Election Day: Michigan Bans Open Carrying of Guns at Polling Places


Stickers for people who cast their ballots for the upcoming presidential elections as early voting begins in Ann Arbor, Mich., September 24, 2020. (Emily Elconin/Reuters)

Michigan will prohibit the open carry of guns at polling places and other official voting locations on Election Day, Secretary of State Jocelyn Benson announced Friday.

The announcement comes one week after federal authorities announced they had uncovered an alleged domestic terror plot to kidnap the state’s governor, Democrat Gretchen Whitmer. The plot, as well as armed protests at the statehouse against coronavirus lockdowns have raised concerns about security at polling locations. 

The ban, which will be backed by the state attorney general and state police, prohibits Michigan residents from open-carrying firearms “in a polling place, in any hallway used by voters to enter or exit, or within 100 feet of any entrance to a building in which a polling place is located.”

“The presence of firearms at the polling place, clerk’s office(s), or absent voter counting board may cause disruption, fear, or intimidation for voters, election workers, and others present,” Benson said in a press release.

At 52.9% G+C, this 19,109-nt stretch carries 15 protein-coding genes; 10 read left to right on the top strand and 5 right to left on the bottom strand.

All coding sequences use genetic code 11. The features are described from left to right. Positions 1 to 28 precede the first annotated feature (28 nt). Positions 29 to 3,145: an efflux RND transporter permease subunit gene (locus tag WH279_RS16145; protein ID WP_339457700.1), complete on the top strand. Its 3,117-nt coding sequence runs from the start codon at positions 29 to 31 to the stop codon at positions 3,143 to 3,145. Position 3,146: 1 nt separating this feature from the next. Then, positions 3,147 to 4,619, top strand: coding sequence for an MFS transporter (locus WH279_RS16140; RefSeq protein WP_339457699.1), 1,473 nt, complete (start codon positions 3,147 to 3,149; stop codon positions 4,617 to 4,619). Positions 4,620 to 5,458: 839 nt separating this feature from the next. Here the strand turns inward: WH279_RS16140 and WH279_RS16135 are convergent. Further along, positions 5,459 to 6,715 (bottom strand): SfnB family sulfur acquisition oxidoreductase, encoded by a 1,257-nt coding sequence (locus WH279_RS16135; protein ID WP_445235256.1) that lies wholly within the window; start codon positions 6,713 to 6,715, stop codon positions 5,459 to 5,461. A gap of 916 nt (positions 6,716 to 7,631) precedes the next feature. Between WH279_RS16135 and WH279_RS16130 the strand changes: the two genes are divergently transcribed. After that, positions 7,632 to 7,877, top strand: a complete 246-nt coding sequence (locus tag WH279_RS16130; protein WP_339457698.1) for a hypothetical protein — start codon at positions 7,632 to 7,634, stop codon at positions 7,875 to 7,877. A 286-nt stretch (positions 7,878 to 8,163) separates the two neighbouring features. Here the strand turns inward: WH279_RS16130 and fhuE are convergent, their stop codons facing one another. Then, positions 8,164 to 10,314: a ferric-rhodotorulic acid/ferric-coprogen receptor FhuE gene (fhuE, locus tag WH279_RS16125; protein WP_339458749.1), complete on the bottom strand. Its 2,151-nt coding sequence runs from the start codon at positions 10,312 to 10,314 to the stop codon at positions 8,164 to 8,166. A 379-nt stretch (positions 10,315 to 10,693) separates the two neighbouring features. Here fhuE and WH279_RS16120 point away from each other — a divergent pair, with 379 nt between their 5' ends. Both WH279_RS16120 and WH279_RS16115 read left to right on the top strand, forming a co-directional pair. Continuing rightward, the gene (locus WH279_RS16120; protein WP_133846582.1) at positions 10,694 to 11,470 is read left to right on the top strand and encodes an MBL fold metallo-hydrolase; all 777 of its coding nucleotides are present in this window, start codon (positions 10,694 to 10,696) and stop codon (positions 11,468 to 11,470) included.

Benson, who is Michigan’s top election official, continued, “I am committed to ensuring all eligible Michigan citizens can freely exercise their fundamental right to vote without fear of threats, intimidation or harassment. Prohibiting the open-carry of firearms in areas where citizens cast their ballots is necessary to ensure every voter is protected.”

The ban applies only to Election Day and does not include early voting procedures. 

State Attorney General Dana Nessel expressed support of the ban saying, “Michigan voters have the right to vote in person on Election Day free from threat and intimidation.”

“An armed presence at the polls is inconsistent with our notion of a free democracy. I stand with the Secretary in her commitment to ensure that every eligible voter who wants to vote in person can do so safely and without fear or intimidation,” Nessel said.

Tiffany Brown, a spokesperson for Whitmer, told CNN the administration “supports efforts to keep our election safe and secure.”

“All voters have the right to vote safely without fear of intimidation or violence,” Brown said.

Recent polls show Democratic presidential nominee Joe Biden leading President Trump by an average of more than 6 points in the state, which has 16 electoral votes up for grabs.

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